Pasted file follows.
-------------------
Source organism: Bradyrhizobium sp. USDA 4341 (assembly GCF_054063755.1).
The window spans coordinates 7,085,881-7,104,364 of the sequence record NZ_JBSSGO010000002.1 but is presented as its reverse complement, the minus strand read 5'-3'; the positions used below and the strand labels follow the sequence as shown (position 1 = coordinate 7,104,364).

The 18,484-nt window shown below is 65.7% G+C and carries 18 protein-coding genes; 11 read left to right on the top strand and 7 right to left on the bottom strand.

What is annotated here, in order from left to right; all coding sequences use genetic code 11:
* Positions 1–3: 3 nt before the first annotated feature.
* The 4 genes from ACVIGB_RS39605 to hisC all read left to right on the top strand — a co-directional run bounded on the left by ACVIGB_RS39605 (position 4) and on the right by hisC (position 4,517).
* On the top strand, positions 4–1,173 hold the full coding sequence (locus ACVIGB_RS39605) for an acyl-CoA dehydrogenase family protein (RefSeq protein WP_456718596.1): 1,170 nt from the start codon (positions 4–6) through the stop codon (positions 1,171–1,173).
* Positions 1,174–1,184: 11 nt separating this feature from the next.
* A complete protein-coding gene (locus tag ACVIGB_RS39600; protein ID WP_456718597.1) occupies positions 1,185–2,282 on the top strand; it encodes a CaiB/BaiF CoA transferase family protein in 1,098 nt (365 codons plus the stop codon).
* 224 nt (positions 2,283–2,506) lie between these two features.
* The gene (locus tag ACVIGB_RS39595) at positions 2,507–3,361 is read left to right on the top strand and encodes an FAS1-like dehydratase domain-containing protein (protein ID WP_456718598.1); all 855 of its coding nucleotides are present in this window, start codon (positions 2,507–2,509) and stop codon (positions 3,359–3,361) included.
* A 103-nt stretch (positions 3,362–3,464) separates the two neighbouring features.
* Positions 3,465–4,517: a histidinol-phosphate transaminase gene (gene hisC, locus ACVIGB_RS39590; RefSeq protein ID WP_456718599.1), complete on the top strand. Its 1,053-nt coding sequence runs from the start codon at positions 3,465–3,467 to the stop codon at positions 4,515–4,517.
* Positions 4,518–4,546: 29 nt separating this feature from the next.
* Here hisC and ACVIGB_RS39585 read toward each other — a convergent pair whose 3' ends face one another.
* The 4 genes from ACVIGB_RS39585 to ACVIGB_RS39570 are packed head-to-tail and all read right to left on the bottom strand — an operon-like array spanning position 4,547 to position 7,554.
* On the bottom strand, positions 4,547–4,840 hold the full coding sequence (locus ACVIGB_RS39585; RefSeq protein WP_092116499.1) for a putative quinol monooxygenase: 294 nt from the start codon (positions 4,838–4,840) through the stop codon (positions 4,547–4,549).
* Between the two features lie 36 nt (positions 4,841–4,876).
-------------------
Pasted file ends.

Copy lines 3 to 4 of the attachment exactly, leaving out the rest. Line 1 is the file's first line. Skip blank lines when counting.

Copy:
The 18,484-nt window shown below is 65.7% G+C and carries 18 protein-coding genes; 11 read left to right on the top strand and 7 right to left on the bottom strand.

What is annotated here, in order from left to right; all coding sequences use genetic code 11: